"It's got nothing to do with me, girlie. I've just been sent to pick something up. Let me in; I'll look around, get what I came here for, and leave. I won't harm a pretty little hair on your pretty little head, I promise. Now you just open that door right this second."

Stephanie gripped the poker in both hands and shook her head. She was crying now, tears rolling down her cheeks. "No," she said.

She screamed as a fist smashed through the window, showering the carpet with glass. She stumbled back as the man started climbing in, glaring at her with blazing eyes, unmindful of the glass that cut into him. The moment his foot touched the floor inside the house, Stephanie bolted out of the room and over to the front door, fumbling at the lock.

Basse Bag Three Canvas Eddany Words Normandie Tote Strong hands grabbed her from behind. She screamed again as she was lifted off her feet and carried back. She kicked out, slamming a heel into his shin. The man grunted and let go. Stephanie twisted, trying to swing the poker into his face, but he caught it and pulled it from her grasp. One hand went to her throat, and Stephanie gagged, unable to breathe as the man forced her back into the living room.

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He pushed her into an armchair and leaned in on her. No matter how hard she tried, she could not break his grip.

"Now then," the man said, his mouth contorting into a sneer, "why don't you just give me the key, little girlie?"

Tote Bag Normandie Eddany Canvas Basse Words Three And that's when the front door was flung off its hinges and Skulduggery Pleasant burst into the house.

The man cursed and released Stephanie and swung the poker, but Skulduggery moved straight to him and hit him so hard, Stephanie thought the man's head might come off. He hit the ground and tumbled backward, but rolled to his feet as Skulduggery moved in again.

The man launched himself forward. The two men collided and went backward over the couch, and Skulduggery lost his hat. Stephanie saw a flash of white above the scarf.

They got to their feet, grappling, and the man swung a punch that knocked Skulduggery's sunglasses to the other side of the room. Skulduggery responded by moving in low, grabbing the man around the waist, and twisting his hip into him. The man was flipped to the floor, hard.

He cursed a little more while he was down there, then remembered Stephanie and made for her. Stephanie leaped out of the chair, but before he reached her, Skulduggery was there, kicking the man's legs out from under him. The man hit a small coffee table with his chin and howled in pain.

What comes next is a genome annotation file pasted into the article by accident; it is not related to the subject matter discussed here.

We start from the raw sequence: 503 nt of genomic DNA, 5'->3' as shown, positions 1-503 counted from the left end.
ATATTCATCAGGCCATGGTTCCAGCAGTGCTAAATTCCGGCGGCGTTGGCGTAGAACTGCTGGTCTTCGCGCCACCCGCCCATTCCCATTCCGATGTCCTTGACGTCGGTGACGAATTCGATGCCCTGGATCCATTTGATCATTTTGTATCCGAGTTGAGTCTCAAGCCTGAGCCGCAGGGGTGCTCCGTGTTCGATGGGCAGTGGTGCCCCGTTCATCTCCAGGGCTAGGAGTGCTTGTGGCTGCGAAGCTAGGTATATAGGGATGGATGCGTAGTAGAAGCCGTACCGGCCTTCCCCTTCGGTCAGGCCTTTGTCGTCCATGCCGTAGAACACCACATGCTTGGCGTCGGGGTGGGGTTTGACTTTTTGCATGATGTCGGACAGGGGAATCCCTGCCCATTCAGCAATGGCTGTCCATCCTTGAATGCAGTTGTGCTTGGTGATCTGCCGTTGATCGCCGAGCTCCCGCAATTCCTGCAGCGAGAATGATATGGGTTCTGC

"You think you can stop meFor Small Leather Yorkie Casual Mini Backpack Girl Pattern Idea Ipad Buldog2 Shoulder Pu Knapsack Terrier Hugs Bag xTCq16Uw?" he screamed as he tried to stand. His knees seemed shaky. "Do you know who I am?"

"Haven't the foggiest," Skulduggery said.

The man spat blood and grinned defiantly. "Well, I know about you," he said. "My master told me all about youZipper Dark Leather color Retro Coffee Messenger Sports Chest Men's Bag Brown Outdoor Shoulder Color nzwWEPA, Detective, and you're going to have to do a lot more than that to stop me."

Skulduggery shrugged, and Stephanie watched in amazement as a ball of fire flared up in his hand. He hurled it, and the man was suddenly covered in flame. But instead of screaming, the man tilted his head back and roared with laughter. The fire might have engulfed him, but it wasn't burning him.

"More!" He laughed. "Give me more!"

"If you insist."

Basse Bag Eddany Canvas Three Tote Words Normandie And then Skulduggery took an old-fashioned revolver from his jacket and fired, the gun bucking slightly with the recoil. The bullet hit the man in the shoulder and he screamed, then tried to run and tripped. He scrambled for the doorway, ducking and dodging lest he get shot again, the flames obstructing his vision so much that he hit a wall on his way out.

And then he was gone.

Stephanie stared at the door, trying to make sense of the impossible.

"Well," Skulduggery said from behind her, "that's something you don't see every day."

She turned. When his hat had come off, his hair had come off too. In the confusion, all she had seen was a chalk-white scalp, so she turned expecting to see a bald albino, maybe. But no. With his sunglasses gone and his scarf hanging down, there was no denying the fact that he had no flesh, he had no skin, he had no eyes, and he had no face.

All he had was a skull for a head.

Excerpted from SKULDUGGERY PLEASANT © Copyright 2012 by Derek Landy. Reprinted with permission by HarperCollins, an imprint of Simon & Schuster, Inc. All rights reserved.

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by by Derek Landy